HARARE, Zimbabwe—The Zimbabwean revolutionary president, Emmerson Dambduzo Mnangagwa held a face-to-face meeting with South Africa’s president Cyril Ramaphosa yesterday in Harare.
An assembly that shaped talks about the 41st Summit of the South Africa Development Committee (SADC) heads of state and government.
The session was also attended by key international dignitaries, among them were, Foreign Affairs and International Trade Minister Frederick Shava and Defence and War Veterans Affairs Minister Oppah Muchinguri-Kashiri also attended the meeting alongside their South African counterparts as President Ramaphosa paid a courtesy call on Zimbabwe’s head of state Mnangagwa.
Later the duo, joined their regional counterparts during the opening ceremony of the event where SADC leaders were retiring as others assumed the leadership positions.
The outgoing Sadc executive secretary reiterated the essence for regional countries to remain united, including in their firm grip against barricades put on Zimbabwe’s trade union.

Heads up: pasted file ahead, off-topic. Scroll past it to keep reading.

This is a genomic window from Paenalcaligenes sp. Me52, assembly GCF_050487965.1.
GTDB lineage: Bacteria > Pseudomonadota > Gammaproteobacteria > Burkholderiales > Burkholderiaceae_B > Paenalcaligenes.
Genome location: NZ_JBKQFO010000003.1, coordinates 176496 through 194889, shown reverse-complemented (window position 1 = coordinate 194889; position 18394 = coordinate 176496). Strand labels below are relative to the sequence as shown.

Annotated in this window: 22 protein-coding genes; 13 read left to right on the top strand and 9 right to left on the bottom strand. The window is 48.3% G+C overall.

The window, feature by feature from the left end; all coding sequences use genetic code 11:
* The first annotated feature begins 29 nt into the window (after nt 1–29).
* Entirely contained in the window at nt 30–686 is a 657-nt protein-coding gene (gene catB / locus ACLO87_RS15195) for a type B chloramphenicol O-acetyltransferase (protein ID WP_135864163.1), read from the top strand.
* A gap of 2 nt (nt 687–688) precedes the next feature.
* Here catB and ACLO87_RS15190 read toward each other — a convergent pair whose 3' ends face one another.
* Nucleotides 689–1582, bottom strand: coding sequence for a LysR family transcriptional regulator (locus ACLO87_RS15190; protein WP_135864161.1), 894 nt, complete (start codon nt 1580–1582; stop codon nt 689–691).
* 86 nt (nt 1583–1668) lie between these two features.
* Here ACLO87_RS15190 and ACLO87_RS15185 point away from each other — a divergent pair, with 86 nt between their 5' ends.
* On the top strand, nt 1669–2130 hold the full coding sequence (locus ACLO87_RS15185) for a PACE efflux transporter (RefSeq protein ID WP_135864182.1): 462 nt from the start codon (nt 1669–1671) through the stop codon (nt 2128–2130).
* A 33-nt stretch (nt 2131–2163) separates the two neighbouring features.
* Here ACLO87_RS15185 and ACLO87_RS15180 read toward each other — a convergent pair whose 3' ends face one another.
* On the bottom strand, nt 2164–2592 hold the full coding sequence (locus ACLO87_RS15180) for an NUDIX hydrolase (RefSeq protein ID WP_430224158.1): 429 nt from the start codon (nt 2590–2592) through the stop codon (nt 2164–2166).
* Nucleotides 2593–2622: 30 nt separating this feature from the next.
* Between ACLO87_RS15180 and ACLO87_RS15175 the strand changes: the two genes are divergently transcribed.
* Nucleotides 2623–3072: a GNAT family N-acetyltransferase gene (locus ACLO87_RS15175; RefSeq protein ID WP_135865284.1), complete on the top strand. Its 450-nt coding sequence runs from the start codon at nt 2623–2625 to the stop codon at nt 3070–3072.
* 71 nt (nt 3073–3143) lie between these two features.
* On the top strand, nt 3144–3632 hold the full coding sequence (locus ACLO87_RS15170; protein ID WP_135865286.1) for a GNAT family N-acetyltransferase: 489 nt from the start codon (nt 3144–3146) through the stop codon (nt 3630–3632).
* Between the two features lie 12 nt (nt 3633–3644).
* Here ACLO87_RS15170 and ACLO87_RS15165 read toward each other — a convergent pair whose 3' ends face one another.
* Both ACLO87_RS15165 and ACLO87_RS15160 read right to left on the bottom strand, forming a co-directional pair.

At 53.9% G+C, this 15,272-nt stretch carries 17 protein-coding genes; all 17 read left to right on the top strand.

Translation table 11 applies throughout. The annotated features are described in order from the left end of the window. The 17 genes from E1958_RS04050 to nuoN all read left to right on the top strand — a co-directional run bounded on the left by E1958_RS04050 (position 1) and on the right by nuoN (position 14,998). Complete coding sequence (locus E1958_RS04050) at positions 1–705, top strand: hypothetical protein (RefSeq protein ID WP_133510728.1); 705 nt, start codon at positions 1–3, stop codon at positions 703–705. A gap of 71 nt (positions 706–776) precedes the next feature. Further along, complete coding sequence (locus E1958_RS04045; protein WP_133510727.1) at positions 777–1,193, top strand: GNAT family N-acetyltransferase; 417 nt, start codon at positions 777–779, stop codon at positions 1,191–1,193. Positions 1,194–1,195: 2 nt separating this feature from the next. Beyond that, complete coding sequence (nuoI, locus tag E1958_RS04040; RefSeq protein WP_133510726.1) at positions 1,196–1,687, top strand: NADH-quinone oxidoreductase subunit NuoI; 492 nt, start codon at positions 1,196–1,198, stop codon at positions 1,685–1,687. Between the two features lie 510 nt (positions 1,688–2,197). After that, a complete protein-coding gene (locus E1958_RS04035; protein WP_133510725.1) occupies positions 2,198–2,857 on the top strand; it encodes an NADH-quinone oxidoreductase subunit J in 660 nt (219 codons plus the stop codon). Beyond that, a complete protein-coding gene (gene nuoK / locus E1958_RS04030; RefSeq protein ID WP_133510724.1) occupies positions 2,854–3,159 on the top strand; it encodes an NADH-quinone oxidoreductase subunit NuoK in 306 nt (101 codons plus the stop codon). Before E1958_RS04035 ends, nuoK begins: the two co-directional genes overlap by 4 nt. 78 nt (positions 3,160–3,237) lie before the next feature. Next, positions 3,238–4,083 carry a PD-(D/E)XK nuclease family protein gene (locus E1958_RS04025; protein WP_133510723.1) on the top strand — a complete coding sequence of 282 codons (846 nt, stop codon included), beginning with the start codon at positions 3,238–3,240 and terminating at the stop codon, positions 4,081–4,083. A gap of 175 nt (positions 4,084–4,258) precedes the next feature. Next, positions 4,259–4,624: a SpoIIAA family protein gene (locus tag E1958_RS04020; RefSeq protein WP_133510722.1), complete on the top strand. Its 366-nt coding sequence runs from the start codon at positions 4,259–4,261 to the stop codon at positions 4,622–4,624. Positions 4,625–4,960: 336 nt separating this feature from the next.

“Just like it was the case during the years of the struggle for Liberation of Southern African countries, whenever SADC proclaims its position in unity, the world listens,” spoke Dr. Tax
“When SADC united to affirm its position on the removal of sanctions imposed on Zimbabwe, on the self-determination on the people of Western Sahara, and on the non-interference in the internal affairs of the Bolivarian Republic of Venezuela, the world listened attentively this is the case even at the continental level.
“This notwithstanding, it is worth noting that we are currently confronted with different challenges in the new economic order. Let us sustain and strengthen our position in unity and avoid being fragmented and marginalized as together we will continue to stand and divided we will stumble and fall.
“Challenges of today are different and complex and sometimes may seem not to be visible, but are real, requiring us to remain vigilant and united.”
According to Dr. Tax, nevertheless, efforts put by countries in support of their economies, Covid-19 and the deteriorating of commodity prices have shaken an already weak economy.